The Canadian Innovation Centre, is uniquely placed to measure the effectiveness of this process as with over 12,000 studies completed and documented, it has a unique database of recommendations, and 30 years of history to draw on.

    The key summary from an independently commissioned research study on the

    effectiveness of the CIC process concluded that:

    Clients who Clients who Clients who

    successfully struggle to did not Themes of CIC’s process commercialized commercialize commercialize Validated the market 70% 18% 0% Aligned the innovation to the market 100% 39% 0% Pursued the customer’s voice 60% 14% 0% Understood their competitive position 70% 21% 0% Formalized their marketing strategy 73% 39% 0%

Guiding innovation to be market ready

    Conclusion

    It is becoming increasingly evident that getting market place input into the plans and decision making process of new business development has a significant impact on the chance for commercial success of a technological innovation. The nature and type of this market input varying over the lifecycle of the product development process.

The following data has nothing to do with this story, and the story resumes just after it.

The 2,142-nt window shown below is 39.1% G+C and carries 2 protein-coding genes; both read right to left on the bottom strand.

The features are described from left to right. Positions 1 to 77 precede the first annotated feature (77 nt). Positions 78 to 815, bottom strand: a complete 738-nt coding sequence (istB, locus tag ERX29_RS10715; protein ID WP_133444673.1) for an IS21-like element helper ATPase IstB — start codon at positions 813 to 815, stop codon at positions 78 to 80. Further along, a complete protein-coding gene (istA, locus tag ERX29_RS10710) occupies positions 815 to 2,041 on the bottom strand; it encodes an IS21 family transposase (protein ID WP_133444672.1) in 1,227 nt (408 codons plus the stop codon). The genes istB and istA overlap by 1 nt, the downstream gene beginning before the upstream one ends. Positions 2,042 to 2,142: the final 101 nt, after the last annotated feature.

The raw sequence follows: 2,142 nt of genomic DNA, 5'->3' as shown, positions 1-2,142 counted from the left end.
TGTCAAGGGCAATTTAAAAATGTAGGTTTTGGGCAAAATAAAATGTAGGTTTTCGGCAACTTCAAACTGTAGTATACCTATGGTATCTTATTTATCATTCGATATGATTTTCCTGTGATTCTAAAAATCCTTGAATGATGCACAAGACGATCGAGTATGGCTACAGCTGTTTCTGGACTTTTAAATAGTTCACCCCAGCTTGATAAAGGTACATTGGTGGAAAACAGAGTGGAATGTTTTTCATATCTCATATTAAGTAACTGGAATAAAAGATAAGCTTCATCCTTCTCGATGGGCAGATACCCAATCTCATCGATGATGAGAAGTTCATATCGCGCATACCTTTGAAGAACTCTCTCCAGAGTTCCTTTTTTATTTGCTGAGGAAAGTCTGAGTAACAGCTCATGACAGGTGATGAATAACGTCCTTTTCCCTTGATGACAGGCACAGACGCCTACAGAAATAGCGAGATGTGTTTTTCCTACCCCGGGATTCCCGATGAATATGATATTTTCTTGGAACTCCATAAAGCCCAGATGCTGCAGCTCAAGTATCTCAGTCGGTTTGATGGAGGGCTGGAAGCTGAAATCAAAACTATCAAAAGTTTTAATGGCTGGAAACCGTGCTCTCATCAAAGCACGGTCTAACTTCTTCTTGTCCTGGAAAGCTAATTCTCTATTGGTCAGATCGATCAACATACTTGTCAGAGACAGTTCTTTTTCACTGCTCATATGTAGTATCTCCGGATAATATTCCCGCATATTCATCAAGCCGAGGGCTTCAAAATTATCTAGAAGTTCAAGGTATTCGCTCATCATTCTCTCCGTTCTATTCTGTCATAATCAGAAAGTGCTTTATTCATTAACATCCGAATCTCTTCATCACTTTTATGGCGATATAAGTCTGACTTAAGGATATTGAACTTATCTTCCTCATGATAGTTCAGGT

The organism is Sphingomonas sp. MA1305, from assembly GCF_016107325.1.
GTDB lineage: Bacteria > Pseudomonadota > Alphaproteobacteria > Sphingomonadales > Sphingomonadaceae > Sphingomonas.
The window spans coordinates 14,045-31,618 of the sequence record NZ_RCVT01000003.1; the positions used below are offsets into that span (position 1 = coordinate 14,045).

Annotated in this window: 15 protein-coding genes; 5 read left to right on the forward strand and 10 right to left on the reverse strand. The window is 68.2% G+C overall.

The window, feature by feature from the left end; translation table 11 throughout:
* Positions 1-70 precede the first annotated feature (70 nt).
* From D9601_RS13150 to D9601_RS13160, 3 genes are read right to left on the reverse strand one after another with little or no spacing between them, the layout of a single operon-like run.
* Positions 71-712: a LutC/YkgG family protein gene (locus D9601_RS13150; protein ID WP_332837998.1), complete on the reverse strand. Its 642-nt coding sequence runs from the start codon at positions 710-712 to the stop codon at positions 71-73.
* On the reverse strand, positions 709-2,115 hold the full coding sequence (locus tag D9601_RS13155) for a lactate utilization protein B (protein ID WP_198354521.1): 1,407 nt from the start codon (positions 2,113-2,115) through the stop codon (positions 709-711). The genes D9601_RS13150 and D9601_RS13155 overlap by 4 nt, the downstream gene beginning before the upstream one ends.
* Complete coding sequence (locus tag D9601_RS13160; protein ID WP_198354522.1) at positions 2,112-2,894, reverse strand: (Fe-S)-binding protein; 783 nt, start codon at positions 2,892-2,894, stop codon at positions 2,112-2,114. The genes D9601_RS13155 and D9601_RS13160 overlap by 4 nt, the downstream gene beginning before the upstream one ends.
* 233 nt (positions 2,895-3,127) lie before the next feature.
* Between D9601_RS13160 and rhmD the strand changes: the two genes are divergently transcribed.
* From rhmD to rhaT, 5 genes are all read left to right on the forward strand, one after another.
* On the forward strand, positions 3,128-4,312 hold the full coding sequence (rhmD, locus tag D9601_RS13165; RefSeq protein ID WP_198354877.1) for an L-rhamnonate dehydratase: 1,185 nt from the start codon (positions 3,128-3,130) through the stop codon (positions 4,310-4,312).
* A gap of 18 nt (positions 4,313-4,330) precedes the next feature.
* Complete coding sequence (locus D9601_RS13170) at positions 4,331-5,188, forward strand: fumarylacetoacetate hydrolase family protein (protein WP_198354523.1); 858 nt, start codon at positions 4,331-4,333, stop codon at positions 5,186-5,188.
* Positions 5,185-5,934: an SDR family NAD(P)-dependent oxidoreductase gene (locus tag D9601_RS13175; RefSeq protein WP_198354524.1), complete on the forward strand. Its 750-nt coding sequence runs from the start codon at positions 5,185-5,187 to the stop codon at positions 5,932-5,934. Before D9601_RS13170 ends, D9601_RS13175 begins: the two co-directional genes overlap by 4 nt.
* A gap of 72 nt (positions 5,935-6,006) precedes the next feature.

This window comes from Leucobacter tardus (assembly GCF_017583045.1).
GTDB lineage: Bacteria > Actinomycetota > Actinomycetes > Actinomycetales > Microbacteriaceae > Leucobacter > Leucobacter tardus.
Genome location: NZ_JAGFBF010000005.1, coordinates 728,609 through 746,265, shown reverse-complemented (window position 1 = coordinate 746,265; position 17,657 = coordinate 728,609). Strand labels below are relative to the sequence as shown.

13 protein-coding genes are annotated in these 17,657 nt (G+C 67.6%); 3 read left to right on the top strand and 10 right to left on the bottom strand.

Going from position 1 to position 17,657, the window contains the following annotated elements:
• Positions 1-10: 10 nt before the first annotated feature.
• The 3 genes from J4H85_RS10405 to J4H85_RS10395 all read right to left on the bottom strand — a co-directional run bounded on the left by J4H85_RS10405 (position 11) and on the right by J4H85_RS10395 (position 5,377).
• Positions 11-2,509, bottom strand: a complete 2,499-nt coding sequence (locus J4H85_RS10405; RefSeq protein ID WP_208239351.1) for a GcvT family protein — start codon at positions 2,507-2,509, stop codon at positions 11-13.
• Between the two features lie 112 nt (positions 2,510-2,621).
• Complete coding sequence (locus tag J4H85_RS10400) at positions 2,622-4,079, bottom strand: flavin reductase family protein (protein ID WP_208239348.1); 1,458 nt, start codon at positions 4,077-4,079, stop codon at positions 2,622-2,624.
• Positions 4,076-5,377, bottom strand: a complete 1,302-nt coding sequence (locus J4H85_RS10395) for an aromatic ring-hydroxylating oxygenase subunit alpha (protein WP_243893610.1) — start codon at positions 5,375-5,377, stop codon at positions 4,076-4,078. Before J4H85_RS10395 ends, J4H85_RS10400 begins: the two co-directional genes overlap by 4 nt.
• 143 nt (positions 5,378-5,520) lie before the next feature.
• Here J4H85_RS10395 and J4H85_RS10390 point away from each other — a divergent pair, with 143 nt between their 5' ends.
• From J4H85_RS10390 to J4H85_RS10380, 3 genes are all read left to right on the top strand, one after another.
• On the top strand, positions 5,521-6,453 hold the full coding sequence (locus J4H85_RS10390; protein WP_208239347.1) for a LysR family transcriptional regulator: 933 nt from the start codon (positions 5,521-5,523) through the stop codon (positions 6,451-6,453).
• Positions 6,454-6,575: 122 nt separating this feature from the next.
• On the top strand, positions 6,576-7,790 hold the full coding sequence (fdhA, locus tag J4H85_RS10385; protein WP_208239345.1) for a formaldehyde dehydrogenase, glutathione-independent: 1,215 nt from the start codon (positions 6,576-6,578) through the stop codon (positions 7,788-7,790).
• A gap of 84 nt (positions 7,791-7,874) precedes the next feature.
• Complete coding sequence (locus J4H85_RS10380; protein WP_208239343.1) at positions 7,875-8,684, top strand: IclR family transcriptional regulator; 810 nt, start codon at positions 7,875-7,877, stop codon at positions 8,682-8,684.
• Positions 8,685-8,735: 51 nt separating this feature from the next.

Solid market validation, by multi technology teams, with a variety of experiences and backgrounds significantly increase the quality of the decision making in the path to successful commercialization.

    The process is still difficult to introduce and use to influence strategy in technologically focused organizations, or those that feel that they already have or the complete understanding of the marketplace. However the value to stakeholders is enormous. Correct and timely input can reduce ineffective investment, and influence product and market development to significantly increase the likelihood of significant returns.

    There is no optimum process, and there is much research being done on factors and market/technology influences affecting outcomes. Trying to build formal processes, establish best practices and building a culture of continuous improvement will no doubt have as significant an influence on the yield of technological innovations as it did on semiconductor manufacturing in the 1980’s

    Guiding innovation to be market ready